Families Change Teen Guide to Separation & Divorce

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Court

Sometimes people who are splitting up have to go to court to have a judge make decisions for them, because they aren't able to reach an agreement themselves.

Children and teens usually don't have to go to court. But sometimes the court will want to hear what you have to say. For example:

  • The court can order a professional to conduct an assessment into your needs and your parent’s ability to meet your needs. This can be done by a private assessor with the consent of both parents or by court order.
  • The court can interview you to determine your views and preferences about where and with whom you want to live.
  • The court can ask the Office of the Children’s Lawyer to gather information about your needs, wishes and interests either by having a clinician write a report for the court or having a lawyer represent you.

The court process can take a long time. Your parents may have to wait a long time for a court date, and they may have to go back to court several times, with a long wait each time. It won't happen overnight.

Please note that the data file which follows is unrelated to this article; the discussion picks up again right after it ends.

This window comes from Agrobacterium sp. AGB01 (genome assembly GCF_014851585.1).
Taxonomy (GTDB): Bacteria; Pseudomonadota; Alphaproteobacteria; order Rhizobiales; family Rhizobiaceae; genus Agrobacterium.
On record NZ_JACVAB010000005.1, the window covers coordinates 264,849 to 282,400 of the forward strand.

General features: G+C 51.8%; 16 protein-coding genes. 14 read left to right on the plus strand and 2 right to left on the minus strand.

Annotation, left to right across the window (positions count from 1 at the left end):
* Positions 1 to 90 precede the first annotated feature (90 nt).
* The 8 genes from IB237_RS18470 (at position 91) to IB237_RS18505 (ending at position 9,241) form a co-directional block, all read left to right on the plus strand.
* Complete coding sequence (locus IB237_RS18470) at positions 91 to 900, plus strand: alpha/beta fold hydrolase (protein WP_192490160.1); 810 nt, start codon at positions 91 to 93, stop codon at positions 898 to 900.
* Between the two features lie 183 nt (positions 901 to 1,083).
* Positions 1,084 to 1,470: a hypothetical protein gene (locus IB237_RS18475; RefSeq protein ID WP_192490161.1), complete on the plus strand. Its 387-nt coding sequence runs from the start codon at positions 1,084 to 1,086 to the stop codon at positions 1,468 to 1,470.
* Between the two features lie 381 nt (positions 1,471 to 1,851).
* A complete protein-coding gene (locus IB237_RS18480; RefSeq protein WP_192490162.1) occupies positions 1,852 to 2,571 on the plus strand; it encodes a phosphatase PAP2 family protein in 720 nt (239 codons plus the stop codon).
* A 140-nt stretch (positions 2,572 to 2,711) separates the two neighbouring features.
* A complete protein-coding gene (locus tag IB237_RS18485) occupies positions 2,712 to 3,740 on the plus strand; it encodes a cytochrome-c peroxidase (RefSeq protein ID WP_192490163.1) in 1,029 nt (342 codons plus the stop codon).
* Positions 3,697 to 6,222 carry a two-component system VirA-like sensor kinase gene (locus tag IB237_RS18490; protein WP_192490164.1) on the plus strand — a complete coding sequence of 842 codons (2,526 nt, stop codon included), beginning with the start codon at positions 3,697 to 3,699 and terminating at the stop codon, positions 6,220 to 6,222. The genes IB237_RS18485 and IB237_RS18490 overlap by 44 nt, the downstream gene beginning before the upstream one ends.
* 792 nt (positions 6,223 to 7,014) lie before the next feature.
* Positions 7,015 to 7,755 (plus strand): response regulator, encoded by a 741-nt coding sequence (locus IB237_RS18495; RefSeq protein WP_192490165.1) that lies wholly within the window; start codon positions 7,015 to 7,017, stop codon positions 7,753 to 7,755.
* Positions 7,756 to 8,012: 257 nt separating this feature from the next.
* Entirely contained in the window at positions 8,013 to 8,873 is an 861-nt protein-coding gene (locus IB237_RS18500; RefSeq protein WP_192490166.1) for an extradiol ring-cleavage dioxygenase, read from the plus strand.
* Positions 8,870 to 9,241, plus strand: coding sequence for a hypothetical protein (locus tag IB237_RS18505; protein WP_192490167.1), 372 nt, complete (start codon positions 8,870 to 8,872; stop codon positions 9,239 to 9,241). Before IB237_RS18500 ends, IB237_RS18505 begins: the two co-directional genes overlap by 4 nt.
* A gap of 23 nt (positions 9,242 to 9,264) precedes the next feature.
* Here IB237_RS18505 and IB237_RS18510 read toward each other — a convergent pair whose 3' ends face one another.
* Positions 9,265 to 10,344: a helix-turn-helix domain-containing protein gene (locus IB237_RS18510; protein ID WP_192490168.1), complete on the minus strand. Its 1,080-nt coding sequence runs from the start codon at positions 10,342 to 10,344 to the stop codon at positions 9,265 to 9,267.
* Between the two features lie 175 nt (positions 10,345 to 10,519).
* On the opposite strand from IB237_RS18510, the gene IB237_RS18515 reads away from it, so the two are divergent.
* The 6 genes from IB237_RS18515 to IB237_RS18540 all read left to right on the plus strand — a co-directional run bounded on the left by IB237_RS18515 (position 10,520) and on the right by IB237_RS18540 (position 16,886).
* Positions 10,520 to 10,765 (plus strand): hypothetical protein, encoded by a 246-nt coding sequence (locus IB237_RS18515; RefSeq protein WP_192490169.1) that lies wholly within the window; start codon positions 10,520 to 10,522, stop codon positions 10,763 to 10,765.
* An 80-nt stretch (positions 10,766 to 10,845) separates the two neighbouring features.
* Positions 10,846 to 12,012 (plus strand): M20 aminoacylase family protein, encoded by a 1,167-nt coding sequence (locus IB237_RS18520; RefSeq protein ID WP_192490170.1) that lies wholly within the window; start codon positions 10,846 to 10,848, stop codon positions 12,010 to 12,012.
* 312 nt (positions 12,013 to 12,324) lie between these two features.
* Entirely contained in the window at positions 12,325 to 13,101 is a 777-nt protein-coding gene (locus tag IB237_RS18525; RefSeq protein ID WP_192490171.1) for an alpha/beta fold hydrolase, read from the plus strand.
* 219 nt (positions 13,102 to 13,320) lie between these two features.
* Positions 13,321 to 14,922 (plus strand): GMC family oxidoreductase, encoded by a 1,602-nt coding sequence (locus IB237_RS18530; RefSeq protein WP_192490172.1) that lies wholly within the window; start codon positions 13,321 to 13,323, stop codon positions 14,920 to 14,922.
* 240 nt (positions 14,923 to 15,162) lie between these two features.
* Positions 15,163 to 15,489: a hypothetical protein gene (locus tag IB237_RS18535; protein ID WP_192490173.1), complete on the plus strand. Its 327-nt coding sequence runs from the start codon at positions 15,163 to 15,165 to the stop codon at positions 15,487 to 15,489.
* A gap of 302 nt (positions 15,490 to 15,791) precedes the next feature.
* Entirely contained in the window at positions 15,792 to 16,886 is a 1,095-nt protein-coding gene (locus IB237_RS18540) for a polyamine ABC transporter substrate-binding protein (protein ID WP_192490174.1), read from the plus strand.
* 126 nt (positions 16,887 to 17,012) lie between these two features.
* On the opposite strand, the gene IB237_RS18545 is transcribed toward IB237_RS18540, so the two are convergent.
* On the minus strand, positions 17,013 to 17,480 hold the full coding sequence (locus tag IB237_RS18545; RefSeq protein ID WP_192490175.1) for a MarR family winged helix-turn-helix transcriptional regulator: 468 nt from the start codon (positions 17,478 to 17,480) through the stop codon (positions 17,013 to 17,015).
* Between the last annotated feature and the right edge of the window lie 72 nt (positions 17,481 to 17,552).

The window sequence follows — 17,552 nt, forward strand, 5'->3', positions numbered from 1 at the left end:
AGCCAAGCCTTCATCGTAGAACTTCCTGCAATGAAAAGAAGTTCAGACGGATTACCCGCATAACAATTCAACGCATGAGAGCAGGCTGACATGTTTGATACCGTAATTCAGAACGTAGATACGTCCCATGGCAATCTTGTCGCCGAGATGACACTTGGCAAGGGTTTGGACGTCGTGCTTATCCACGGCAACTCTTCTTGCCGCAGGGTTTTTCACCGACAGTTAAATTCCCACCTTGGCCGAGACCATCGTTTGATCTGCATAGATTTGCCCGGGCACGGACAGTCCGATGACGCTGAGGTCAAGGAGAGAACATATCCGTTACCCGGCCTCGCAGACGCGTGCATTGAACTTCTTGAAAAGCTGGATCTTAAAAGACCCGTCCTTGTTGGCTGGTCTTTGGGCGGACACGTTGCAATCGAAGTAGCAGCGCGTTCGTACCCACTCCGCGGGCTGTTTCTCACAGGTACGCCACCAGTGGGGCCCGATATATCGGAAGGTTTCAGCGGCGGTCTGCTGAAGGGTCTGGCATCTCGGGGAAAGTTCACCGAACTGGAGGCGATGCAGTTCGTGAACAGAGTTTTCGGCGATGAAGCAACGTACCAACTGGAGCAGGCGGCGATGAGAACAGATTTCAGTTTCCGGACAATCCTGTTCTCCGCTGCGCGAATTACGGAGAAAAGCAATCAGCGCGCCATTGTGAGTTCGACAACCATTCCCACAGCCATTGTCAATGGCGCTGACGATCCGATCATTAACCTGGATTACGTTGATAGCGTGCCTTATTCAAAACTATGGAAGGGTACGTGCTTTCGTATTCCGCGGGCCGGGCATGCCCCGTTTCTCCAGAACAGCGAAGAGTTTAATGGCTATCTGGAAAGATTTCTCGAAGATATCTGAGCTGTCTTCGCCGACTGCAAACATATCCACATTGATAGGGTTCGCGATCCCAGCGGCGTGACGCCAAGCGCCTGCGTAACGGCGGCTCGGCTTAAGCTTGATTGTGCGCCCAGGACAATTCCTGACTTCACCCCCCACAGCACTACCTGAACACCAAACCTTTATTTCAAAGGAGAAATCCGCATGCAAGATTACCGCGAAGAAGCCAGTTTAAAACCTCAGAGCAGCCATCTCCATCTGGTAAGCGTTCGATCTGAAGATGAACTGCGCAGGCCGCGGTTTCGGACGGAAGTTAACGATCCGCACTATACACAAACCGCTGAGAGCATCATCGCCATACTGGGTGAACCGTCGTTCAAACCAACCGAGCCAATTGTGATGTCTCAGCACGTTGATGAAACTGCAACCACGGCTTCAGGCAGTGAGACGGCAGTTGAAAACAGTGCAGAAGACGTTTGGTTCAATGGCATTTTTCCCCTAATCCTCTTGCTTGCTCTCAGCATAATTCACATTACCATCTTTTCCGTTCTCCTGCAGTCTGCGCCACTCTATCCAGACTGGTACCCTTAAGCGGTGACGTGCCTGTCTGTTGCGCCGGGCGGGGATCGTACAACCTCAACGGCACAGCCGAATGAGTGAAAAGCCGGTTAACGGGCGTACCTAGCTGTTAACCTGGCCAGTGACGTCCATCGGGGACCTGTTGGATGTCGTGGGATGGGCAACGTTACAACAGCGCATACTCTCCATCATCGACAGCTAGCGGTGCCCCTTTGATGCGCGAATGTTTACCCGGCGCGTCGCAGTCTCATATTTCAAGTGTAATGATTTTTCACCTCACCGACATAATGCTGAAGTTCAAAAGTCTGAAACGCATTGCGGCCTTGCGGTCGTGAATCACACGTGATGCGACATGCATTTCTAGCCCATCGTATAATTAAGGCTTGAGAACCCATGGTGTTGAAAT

Q & A

Q:
What is the difference between separation and divorce?
A:

When two people have been living together and they decide not to live together anymore, they are separated. However, when married people separate, their marriage has not yet ended. They have to get a divorce to legally end a marriage. Common-law couples don't have to get a divorce, because there is no marriage to end.

Q:
Who decides who I will live with?
A:

Ideally, your parents will make the decisions together about who you will live with and how that will work. Your opinion should be taken into account.

If they can't decide themselves, they might go to a mediator for help in reaching an agreement. Or they might have to go to court and have a judge make the decisions for them.

Q:
My parents never married. Do they have to go through the same process that married parents do when they split up?
A:

Common-law parents — parents who chose to live together without getting married — don't have to get a divorce, because there is no marriage to end. But they do need to decide what will happen to their children and how they will divide their property.